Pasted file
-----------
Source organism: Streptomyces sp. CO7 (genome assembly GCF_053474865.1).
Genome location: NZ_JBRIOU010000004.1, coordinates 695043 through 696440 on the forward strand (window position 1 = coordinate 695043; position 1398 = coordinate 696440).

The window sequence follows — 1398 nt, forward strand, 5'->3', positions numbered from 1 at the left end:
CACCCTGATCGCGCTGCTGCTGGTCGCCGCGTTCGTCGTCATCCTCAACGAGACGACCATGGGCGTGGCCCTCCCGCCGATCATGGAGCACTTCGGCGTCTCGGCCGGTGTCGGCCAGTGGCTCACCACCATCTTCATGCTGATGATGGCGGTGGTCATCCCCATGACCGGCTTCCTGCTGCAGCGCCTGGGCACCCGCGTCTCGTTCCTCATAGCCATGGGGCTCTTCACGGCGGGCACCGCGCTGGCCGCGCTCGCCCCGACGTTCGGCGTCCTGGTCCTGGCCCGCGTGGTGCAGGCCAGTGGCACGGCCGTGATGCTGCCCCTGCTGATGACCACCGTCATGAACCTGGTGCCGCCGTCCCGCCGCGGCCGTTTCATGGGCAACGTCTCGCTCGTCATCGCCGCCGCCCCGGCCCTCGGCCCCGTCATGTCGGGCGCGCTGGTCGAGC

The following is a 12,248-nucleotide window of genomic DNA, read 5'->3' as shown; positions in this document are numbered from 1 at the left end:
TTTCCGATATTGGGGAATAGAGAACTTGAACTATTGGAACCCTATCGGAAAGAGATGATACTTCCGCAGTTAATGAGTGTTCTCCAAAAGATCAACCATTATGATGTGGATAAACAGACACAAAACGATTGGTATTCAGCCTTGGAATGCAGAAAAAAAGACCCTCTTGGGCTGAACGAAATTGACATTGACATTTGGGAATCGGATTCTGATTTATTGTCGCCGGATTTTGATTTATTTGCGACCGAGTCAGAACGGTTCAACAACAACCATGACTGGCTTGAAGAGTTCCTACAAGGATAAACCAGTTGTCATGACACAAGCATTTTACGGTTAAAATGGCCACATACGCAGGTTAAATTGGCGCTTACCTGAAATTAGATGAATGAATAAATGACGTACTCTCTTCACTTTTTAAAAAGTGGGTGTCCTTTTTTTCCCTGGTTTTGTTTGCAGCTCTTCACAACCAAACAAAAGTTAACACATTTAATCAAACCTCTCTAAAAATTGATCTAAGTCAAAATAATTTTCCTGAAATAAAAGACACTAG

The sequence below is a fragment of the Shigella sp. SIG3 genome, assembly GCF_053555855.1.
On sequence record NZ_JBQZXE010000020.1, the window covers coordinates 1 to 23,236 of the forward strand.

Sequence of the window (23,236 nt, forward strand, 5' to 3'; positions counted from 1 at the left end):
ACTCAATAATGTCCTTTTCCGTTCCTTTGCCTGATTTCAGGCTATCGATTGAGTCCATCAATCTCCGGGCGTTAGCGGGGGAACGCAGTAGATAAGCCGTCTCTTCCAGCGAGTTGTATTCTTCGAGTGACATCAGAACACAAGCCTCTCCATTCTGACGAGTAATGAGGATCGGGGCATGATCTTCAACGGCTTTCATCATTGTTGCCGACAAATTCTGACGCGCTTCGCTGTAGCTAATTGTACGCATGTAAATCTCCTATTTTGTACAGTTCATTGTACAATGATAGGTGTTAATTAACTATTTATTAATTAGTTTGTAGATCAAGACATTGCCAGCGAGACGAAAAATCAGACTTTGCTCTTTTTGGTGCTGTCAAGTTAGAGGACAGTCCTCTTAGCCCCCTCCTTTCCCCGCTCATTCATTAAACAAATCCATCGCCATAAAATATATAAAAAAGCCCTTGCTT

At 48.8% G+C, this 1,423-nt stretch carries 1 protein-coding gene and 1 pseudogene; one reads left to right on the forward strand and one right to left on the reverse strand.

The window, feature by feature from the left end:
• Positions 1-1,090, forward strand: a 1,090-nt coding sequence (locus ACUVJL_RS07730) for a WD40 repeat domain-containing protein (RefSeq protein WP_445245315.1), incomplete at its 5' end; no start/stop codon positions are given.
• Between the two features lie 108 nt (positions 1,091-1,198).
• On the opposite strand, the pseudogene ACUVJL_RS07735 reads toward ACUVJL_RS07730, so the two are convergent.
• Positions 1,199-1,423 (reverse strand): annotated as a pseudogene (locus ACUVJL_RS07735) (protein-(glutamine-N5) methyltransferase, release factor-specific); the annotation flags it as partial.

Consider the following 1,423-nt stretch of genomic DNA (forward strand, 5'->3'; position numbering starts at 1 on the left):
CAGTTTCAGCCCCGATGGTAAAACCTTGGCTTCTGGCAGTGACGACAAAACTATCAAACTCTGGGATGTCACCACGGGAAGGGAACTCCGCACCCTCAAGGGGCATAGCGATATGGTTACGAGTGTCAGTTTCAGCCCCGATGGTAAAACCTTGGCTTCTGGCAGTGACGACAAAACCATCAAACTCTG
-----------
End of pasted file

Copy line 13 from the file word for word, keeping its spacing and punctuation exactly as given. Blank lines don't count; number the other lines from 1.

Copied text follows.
• Positions 1-1,090, forward strand: a 1,090-nt coding sequence (locus ACUVJL_RS07730) for a WD40 repeat domain-containing protein (RefSeq protein WP_445245315.1), incomplete at its 5' end; no start/stop codon positions are given.